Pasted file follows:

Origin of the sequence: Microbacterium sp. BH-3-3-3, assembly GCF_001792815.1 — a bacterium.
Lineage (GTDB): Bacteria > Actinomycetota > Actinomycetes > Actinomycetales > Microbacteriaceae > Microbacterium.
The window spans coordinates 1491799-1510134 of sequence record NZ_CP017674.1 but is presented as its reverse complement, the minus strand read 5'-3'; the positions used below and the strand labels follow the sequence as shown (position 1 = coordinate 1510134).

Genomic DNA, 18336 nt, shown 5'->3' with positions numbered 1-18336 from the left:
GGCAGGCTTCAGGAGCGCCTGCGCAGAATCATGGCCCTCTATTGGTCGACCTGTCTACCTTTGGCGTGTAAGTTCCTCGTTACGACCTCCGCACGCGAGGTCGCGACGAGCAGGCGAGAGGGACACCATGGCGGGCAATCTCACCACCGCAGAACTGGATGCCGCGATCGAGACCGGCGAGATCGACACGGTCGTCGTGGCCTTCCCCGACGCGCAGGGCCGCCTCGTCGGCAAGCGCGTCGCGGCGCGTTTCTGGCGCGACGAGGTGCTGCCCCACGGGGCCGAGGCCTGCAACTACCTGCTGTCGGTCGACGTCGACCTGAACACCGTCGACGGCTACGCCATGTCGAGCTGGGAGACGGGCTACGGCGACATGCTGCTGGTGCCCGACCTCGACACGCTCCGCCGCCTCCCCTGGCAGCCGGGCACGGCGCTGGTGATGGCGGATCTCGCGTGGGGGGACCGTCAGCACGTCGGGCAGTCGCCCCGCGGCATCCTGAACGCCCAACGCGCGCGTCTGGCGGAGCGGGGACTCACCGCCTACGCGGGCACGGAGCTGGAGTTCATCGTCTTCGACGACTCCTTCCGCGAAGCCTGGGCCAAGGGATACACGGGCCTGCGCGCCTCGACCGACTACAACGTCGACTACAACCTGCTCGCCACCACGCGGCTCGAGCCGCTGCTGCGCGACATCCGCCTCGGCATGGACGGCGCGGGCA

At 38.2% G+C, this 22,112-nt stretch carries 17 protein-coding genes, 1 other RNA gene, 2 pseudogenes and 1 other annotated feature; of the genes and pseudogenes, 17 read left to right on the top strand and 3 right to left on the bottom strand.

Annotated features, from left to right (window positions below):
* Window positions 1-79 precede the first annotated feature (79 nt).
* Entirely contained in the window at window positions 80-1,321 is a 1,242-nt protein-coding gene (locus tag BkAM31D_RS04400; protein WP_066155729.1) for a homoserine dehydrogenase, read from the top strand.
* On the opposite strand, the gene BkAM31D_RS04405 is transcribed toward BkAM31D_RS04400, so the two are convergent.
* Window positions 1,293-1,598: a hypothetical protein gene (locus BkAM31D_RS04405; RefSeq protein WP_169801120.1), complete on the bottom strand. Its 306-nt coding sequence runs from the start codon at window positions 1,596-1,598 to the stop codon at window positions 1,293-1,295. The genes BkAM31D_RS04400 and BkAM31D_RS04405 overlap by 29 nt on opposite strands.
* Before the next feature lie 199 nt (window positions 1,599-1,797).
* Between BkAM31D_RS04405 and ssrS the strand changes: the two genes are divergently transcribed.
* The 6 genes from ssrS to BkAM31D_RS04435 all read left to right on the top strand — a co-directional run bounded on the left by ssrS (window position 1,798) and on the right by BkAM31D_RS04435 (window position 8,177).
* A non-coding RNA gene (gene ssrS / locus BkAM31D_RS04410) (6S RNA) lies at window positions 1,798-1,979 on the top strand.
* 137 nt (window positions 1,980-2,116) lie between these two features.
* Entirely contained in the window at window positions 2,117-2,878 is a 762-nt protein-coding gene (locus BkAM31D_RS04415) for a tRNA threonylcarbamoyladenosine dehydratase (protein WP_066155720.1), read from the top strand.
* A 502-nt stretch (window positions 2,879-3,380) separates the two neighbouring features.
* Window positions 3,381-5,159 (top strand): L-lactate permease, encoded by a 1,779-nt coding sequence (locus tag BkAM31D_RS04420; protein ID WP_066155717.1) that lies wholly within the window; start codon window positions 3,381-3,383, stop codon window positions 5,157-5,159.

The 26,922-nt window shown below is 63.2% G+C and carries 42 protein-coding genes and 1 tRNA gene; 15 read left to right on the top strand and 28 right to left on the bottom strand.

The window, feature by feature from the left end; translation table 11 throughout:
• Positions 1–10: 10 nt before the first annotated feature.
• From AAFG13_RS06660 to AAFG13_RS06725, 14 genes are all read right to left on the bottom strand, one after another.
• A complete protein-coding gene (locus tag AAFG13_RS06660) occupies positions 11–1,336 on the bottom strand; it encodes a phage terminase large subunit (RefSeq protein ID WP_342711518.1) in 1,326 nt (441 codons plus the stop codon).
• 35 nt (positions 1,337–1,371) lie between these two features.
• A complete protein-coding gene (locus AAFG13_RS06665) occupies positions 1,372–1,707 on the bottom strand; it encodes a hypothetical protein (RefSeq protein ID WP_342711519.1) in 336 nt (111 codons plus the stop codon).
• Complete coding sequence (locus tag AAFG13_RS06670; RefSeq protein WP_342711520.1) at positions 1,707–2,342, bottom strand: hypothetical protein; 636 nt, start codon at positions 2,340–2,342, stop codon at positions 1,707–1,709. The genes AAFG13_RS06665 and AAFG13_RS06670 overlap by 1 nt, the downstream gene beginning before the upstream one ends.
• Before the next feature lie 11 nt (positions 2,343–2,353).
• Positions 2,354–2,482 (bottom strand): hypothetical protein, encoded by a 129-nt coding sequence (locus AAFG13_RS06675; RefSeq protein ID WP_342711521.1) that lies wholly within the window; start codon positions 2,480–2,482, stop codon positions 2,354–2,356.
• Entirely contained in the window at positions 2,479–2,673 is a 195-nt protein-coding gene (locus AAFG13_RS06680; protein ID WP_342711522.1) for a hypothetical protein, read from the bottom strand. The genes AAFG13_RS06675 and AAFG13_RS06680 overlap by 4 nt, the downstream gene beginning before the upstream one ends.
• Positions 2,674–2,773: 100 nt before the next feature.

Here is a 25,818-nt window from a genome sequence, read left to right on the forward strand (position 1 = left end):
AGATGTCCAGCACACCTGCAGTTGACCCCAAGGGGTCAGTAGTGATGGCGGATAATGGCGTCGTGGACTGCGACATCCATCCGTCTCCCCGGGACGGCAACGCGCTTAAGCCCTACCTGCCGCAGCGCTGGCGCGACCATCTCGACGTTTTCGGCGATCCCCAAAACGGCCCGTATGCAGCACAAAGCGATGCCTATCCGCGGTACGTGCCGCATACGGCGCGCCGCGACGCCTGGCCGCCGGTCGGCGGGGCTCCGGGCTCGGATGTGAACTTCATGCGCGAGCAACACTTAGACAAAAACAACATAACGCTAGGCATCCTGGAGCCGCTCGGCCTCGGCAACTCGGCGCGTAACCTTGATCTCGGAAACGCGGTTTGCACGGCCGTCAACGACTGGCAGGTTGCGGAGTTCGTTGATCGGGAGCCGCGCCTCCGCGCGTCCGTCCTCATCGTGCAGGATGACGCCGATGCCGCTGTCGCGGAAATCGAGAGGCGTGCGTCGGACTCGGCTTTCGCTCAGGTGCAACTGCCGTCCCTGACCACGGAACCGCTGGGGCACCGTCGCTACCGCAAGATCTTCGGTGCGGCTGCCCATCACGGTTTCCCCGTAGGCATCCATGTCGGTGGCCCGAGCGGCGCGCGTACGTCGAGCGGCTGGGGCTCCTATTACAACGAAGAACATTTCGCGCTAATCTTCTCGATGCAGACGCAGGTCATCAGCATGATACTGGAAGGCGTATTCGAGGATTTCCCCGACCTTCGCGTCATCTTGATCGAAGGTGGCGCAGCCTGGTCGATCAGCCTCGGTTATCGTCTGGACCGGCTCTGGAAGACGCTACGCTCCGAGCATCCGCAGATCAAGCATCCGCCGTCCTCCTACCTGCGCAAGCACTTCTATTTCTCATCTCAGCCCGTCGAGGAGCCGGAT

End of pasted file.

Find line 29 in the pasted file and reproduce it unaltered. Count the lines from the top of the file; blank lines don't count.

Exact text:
• Positions 2,354–2,482 (bottom strand): hypothetical protein, encoded by a 129-nt coding sequence (locus AAFG13_RS06675; RefSeq protein ID WP_342711521.1) that lies wholly within the window; start codon positions 2,480–2,482, stop codon positions 2,354–2,356.